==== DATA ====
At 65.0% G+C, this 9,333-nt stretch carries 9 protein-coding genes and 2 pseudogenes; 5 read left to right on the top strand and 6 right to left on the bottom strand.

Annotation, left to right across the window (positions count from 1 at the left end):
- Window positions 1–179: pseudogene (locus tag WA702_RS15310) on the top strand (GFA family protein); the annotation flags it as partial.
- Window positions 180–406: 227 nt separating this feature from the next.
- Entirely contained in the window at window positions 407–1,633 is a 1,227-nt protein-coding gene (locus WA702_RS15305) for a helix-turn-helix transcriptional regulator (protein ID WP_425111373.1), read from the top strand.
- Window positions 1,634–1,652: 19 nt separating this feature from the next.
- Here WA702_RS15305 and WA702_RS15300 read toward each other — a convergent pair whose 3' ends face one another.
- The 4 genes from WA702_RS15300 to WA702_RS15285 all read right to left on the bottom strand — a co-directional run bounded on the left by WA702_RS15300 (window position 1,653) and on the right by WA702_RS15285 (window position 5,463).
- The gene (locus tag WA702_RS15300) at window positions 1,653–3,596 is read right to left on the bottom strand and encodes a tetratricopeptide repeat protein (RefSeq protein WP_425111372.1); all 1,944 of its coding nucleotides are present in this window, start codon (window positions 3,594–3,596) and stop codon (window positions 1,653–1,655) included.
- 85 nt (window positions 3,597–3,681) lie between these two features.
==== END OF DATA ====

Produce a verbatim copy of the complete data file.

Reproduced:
At 65.0% G+C, this 9,333-nt stretch carries 9 protein-coding genes and 2 pseudogenes; 5 read left to right on the top strand and 6 right to left on the bottom strand.

Annotation, left to right across the window (positions count from 1 at the left end):
- Window positions 1–179: pseudogene (locus tag WA702_RS15310) on the top strand (GFA family protein); the annotation flags it as partial.
- Window positions 180–406: 227 nt separating this feature from the next.
- Entirely contained in the window at window positions 407–1,633 is a 1,227-nt protein-coding gene (locus WA702_RS15305) for a helix-turn-helix transcriptional regulator (protein ID WP_425111373.1), read from the top strand.
- Window positions 1,634–1,652: 19 nt separating this feature from the next.
- Here WA702_RS15305 and WA702_RS15300 read toward each other — a convergent pair whose 3' ends face one another.
- The 4 genes from WA702_RS15300 to WA702_RS15285 all read right to left on the bottom strand — a co-directional run bounded on the left by WA702_RS15300 (window position 1,653) and on the right by WA702_RS15285 (window position 5,463).
- The gene (locus tag WA702_RS15300) at window positions 1,653–3,596 is read right to left on the bottom strand and encodes a tetratricopeptide repeat protein (RefSeq protein WP_425111372.1); all 1,944 of its coding nucleotides are present in this window, start codon (window positions 3,594–3,596) and stop codon (window positions 1,653–1,655) included.
- 85 nt (window positions 3,597–3,681) lie between these two features.